On Our Minds

Working with so many organizations across multiple issue areas gives us a unique view into what’s happening in the social sector. This is where we share our insights and ruminations.
Members of a board discuss
Best practices for an effective board-led search

by Rob Mayer (he/him/his)

Board-led searches—when an organization’s board of directors handles the interviewing and hiring process to fill a certain role—are quite common. But they often call for a very different set of guidelines from the standard search process. 

Unlike a regular search, where there’s usually one hiring manager making the ultimate decision, board-led searches have multiple voices weighing in—typically with an equal share of approval power. It’s also common that the full board doesn’t partake in the search, but instead selects a handful of folks from the board and other parts of the organization to act as a selection committee. With so many voices coming from so many places, it’s crucial to have best practices that add clarity to the roles and responsibilities of those in (and out) of the room. 

On-Ramps has conducted many board-led searches. Here are the best practices we recommend to our clients that help make coming to a consensus smoother.

  1. Build a diverse selection committee that represents the communities you serve. This is a real tension for a lot of boards in the nonprofit space. Oftentimes, these boards consist of people who are not entirely representative of the community their organization serves. When putting together your selection committee, consider how to make it diverse across race/ethnicity, gender, age, and sexual identity/orientation if that doesn’t occur naturally in the board. This may mean looking beyond your board and including members of staff, other funders, or even folks who are participants/recipients of your organization’s work. If your selection committee doesn’t come together with the diversity you seek, work to ensure diverse voices are reflected at the interviewer level and highlighted for the committee. 
  2. Set clear guidelines upfront around roles, responsibilities, and decision making for every stage of the interview process—especially for the full board. It’s easy to think your selection committee is going to quickly and readily agree on a candidate, and that the full board will support it as well. But whether you have a truly diverse group of people or a more homogenous group, that’s almost never possible. One of the most important things to know at the onset of the search is what role each person will play in the interview process—especially the full board if they’re not all involved in the conversations. This can usually be determined in the bylaws of your organization. But in some cases you might need to write it down ahead of time. How will you ensure each selection committee member has a say in the hiring decision? Will your board just vote and take the recommendation from the selection committee? Or are they going to want to meet the candidates and vote themselves?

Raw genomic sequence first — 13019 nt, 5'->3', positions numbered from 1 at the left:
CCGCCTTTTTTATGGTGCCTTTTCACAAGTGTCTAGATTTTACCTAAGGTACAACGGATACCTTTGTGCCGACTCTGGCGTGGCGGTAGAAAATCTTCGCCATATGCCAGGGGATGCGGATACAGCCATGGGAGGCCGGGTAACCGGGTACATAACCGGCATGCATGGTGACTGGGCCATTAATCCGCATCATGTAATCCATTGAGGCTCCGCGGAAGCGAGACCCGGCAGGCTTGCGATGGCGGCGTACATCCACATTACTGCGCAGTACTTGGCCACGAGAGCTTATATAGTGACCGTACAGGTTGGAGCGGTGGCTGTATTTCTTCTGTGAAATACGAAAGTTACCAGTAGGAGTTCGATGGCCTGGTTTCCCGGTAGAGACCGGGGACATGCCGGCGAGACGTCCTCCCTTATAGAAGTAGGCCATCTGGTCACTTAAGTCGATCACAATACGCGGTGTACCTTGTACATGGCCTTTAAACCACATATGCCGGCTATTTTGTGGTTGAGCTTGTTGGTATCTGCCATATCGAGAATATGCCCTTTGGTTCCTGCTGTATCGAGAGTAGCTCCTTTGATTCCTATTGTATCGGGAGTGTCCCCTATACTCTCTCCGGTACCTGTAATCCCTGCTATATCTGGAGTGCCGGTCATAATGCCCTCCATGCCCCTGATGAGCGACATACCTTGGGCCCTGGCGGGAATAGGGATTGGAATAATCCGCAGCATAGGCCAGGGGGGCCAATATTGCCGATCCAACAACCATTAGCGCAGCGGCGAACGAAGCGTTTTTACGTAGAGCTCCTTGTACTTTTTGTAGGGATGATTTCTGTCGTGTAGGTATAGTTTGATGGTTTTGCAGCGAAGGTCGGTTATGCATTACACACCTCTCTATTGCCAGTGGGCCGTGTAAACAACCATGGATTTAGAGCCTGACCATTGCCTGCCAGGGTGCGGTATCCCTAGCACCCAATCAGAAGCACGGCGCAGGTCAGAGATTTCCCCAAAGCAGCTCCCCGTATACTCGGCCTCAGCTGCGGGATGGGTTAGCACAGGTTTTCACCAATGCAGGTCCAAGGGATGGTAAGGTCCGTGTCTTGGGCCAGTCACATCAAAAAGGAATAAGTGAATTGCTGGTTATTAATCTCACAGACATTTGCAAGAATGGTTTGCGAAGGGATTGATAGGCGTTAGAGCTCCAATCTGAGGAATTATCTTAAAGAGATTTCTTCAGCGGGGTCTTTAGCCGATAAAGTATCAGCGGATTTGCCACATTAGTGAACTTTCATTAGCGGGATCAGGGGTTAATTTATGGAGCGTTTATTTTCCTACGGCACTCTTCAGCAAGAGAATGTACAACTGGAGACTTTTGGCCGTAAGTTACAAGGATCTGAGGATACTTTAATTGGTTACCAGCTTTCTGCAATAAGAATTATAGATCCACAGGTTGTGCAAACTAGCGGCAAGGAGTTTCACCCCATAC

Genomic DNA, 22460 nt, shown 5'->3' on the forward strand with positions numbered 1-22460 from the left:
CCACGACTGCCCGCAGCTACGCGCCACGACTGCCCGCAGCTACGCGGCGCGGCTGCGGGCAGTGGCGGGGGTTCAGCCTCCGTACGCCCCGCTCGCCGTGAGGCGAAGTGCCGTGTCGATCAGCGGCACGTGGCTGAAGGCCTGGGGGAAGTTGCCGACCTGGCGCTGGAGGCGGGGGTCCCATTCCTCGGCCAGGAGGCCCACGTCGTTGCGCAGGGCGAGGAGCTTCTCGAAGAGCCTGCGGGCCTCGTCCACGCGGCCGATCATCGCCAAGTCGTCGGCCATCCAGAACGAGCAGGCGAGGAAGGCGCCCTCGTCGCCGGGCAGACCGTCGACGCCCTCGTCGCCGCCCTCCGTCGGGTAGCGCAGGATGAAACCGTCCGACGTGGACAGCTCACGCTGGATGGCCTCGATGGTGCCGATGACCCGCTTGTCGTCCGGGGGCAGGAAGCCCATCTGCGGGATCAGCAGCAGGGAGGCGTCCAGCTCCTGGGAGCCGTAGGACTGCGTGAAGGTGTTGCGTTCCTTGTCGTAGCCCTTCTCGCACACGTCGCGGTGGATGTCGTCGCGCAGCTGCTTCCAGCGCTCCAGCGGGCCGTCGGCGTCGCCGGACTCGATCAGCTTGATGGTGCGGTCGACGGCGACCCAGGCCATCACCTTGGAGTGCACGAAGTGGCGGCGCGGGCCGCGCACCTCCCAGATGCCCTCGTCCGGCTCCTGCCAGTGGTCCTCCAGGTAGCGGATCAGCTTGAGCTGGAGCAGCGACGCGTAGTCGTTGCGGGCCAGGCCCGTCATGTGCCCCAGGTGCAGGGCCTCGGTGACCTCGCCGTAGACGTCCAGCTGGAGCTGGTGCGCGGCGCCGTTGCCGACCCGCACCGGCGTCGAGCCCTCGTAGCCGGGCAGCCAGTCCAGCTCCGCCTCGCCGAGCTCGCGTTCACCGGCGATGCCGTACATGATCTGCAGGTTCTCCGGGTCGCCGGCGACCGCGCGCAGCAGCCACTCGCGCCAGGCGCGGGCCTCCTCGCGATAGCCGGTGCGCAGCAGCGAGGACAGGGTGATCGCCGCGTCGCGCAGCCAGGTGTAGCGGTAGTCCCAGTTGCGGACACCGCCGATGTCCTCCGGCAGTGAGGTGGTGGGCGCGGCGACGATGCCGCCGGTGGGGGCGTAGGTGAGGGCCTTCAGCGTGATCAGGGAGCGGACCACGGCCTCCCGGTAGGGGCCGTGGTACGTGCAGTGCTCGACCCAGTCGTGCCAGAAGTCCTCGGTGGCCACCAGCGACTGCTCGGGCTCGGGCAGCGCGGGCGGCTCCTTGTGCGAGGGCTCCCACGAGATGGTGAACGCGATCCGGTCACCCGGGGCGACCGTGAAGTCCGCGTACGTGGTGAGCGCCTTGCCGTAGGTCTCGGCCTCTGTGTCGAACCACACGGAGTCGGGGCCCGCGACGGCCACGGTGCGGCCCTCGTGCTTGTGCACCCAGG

3. Ensure your selection committee is a manageable size and regularly engaged. The number one consideration when choosing members of your committee is understanding who is able to fully commit to the work required. That includes things like regularly attending committee meetings to discuss progress, meeting a realistic number of candidates, asking questions during the interviews, and so on. Consistency of participation is really important. If you need to have a smaller committee to help ensure that, that’s totally within reason. We’ve seen groups anywhere from three to eight people who have been very effective.
  4. Create a system for feedback and evaluation to avoid “groupthink” and mitigate bias. As your committee begins evaluating candidates, it’s important to make sure that every member’s voice is heard. If candidate assessments are influenced by the most vocal person in the group or the person with the most positional power, that opens the door to bias. The key is to focus feedback on data and examples, not feelings. One way to get around this is by filling out feedback forms in advance of committee debriefs and before connecting with each other. Once you have that data, you can have a more productive discussion about where the committee agreed or disagreed based on questions you asked, exercises a candidate completed, and how a candidate’s skills measure up to the role’s core competencies.  

The Takeaway

At the end of the day, there is no one-size-fits-all approach to conducting a successful committee-led search. Even in the social sector, every organization and culture is unique. When reviewing these best practices, take time to have a conversation with your board and committee members about how they will fit into the context of your organization's values.